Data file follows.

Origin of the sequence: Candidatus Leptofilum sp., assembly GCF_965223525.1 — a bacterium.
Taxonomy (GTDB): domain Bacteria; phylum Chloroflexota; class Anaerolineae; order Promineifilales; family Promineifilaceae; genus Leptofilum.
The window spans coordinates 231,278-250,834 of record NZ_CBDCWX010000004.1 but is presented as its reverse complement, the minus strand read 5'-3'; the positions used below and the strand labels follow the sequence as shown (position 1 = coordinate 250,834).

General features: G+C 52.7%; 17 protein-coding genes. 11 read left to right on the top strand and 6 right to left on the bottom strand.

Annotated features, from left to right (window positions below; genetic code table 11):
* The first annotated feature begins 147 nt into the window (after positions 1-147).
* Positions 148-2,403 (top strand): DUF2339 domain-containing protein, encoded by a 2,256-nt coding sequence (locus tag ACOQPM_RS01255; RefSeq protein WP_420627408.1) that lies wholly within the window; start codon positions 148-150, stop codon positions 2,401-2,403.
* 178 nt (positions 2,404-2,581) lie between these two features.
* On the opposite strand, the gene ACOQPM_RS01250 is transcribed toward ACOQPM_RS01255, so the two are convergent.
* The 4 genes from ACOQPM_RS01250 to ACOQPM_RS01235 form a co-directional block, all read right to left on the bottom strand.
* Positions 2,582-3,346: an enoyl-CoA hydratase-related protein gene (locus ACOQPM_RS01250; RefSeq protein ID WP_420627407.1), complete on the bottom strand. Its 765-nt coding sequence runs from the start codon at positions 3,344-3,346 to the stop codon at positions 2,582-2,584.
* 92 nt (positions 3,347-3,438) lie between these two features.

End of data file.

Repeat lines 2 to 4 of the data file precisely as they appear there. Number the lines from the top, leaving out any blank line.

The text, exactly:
Taxonomy (GTDB): domain Bacteria; phylum Chloroflexota; class Anaerolineae; order Promineifilales; family Promineifilaceae; genus Leptofilum.
The window spans coordinates 231,278-250,834 of record NZ_CBDCWX010000004.1 but is presented as its reverse complement, the minus strand read 5'-3'; the positions used below and the strand labels follow the sequence as shown (position 1 = coordinate 250,834).

General features: G+C 52.7%; 17 protein-coding genes. 11 read left to right on the top strand and 6 right to left on the bottom strand.